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Nicaraguans feel ‘safer’ in migrant caravan than back at home

TAPANATEPE, Mexico (AFP) – With the national flag of Nicaragua draped over his wheelchair, 14-year-old Axel Sebastian Palacios cuts a distinctive figure among the thousands of mostly Honduran migrants traveling in caravan across Mexico.

Axel Sebastian Palacios is wheelchair-bound because a splinter in his shin prevents him from walking more than a block at a time. AFP / Guillermo Arias

Palacios and his parents say they decided to join the caravan because they feel safer on the treacherous migrant journey than back home in Nicaragua — suffering under the leadership of Daniel Ortega, aided by his brutal paramilitary supporters.

Yet despite being thousands of kilometers (miles) away from their tumultuous homeland, traipsing through Mexico toward the border with the United States, Palacios and his family still live in fear of being hunted down by those paramilitaries.

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“I feel safe in the caravan, but also afraid,” said Palacios in a faint voice.

Palacios’s family take turns to push him in his wheelchair as they accompany the mostly Honduran migrant caravanthrough Mexico. AFP / Guillermo Arias

Already, the teen says he owes his life to his best friend, who threw him to the ground when pro-Ortega paramilitaries attacked his hometown of Diriamba in July.

He recounts that residents were barricaded behind makeshift cobblestone defenses, armed only with slingshots, when the Sandinista fighters arrived and opened fire, just as they had done in other nearby opposition strongholds.

He survived, but was later injured when trying to help a friend who was fatally wounded by a bullet in the chest.

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Now Palacios now has a splinter in his shin that hampers his ability to walk more than a block at a time.

Death threat

After the paramilitary attack, Palacios and his father fled to the mountains and the whole family left the country a little over a month ago.

Idania Molina shows a newspaper article about her family’s flight from Nicaragua, where they were subjected to death threats by paramilitaries. AFP / Guillermo Arias

Having reached Tapachula, in Mexico’s south, the family immediately claimed refugee status.

But as time passed without a response from Mexican authorities, Palacios’s family opted a week ago to tag along with the largely Honduran caravan.

“I think it’s about us doing something, we’re all going to defend each other,” said Palacios of the decision to join the migrant wave.

Shortly after crossing into Mexico, Palacios’s mother Idania Molina says she received a text message from the Sandinistas, telling her they would find and kill her family.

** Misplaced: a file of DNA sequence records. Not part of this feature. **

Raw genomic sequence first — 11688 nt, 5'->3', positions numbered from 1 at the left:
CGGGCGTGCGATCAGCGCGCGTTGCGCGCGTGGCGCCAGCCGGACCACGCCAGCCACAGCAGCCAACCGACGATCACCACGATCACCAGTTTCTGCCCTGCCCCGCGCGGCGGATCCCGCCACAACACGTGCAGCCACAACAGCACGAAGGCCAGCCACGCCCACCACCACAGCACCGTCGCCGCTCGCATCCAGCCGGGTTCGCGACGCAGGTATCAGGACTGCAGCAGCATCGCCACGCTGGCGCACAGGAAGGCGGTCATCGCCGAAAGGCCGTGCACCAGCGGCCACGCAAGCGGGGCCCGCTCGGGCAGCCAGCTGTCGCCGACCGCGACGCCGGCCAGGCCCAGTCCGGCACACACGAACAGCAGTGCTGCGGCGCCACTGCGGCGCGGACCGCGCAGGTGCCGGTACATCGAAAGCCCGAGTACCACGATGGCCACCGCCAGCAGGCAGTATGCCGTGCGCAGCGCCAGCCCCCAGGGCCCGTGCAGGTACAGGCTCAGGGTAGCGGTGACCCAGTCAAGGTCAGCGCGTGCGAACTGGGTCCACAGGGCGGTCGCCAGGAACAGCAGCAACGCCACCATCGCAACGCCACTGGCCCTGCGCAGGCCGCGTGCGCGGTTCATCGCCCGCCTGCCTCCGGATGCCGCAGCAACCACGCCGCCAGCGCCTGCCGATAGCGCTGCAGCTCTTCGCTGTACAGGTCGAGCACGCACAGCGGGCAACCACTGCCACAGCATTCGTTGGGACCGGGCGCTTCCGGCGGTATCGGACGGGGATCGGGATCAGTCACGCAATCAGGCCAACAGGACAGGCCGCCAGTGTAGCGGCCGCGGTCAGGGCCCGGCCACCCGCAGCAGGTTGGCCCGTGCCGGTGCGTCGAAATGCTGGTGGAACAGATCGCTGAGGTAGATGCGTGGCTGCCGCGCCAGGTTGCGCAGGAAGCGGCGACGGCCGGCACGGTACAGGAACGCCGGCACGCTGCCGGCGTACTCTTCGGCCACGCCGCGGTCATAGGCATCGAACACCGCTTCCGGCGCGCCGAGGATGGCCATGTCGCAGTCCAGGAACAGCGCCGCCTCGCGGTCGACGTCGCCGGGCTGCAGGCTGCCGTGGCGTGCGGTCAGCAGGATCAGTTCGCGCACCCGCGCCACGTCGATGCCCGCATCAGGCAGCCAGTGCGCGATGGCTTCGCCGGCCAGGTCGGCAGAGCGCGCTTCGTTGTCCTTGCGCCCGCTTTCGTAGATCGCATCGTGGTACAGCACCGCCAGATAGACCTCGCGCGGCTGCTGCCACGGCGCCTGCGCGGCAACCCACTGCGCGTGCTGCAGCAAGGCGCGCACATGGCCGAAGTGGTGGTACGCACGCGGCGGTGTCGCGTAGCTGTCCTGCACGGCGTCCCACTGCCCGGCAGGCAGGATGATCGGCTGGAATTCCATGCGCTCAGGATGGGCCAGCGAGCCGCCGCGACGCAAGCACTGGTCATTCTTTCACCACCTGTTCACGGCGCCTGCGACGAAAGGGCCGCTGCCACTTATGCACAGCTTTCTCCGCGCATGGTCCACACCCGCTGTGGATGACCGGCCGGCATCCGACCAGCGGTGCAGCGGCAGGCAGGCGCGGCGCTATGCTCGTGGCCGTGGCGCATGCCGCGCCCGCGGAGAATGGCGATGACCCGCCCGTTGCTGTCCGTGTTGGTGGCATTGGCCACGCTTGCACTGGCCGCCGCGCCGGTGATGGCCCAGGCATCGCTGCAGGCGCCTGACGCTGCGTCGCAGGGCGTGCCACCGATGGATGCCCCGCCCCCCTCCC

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Her son wakes up with a start every night, and has done so since July.

“I feel happy because we’ve left that place but also insecure,” said Palacios, as he watched his 12-year-old sister sleeping on the floor.

“They (the Sandinistas) sent us a threat and told us it would be easy for them to cross the border into Mexico.”

Palacios covered the first 200-kilometers (125 miles) on Mexican soil using crutches, until local authorities in the town of Tonala, in Chiapas state, saw the sores under his armpits and donated a red wheelchair.

Molina estimates there are around 30 Nicaraguans in the caravan, which the United Nations says is made up of 7,000 people, although organizers put that figure at 4,000.

Although the caravan’s original intention was to head for the US, after a vote it changed course and went to Mexico City so individuals could ask for migration documents that would allow them to move freely around the country.

‘Afraid they’ll kill us’

When unable to hitch a lift on passing trucks, Palacios’s family take turns to push his wheelchair.

The Nicaraguan family is unsure whether to claim asylum in Mexico or soldier on and try to reach the United States despite the dangers. AFP / Guillermo Arias

All he can do to help is hold on his emaciated legs the family’s biggest bundle of belongings, a blue plastic bag containing clothes, medicine and medical reports relating to his leg, as well as evidence to support an eventual asylum application in the United States or Mexico.

Having fled Nicaragua, the family’s Mexican journey is fraught with new dangers.

“The truth is, we came with the dream of crossing to there (the US), but we’ve heard lots of stories and I’m afraid they’ll kill us,” said Molina, 39, referring to Mexican gangs.

According to the Mexican authorities, in 2010, a group of 72 undocumented Central and South Americans were kidnapped and murdered by the Los Zetas drug cartel for refusing to work for them.

“We want Mexican asylum, but in Mexico City and before too long because I need care for my son,” said Molina, before breaking down in tears.

She dreams of meeting Mexico’s first lady, Angelica Rivera Hurtado, who she believes will “listen.”

Over the border meanwhile, US President Donald Trump has deployed troops to prevent the migrants from entering the country, while warning Central American countries they will lose aid if they don’t stop the caravan.

“We can’t go back to Nicaragua, because we’re persecuted,” said her husband Lesther Javier Velazquez, who voices hope that “God will touch the heart” of the US president.

Article originally appeared on AFP.com


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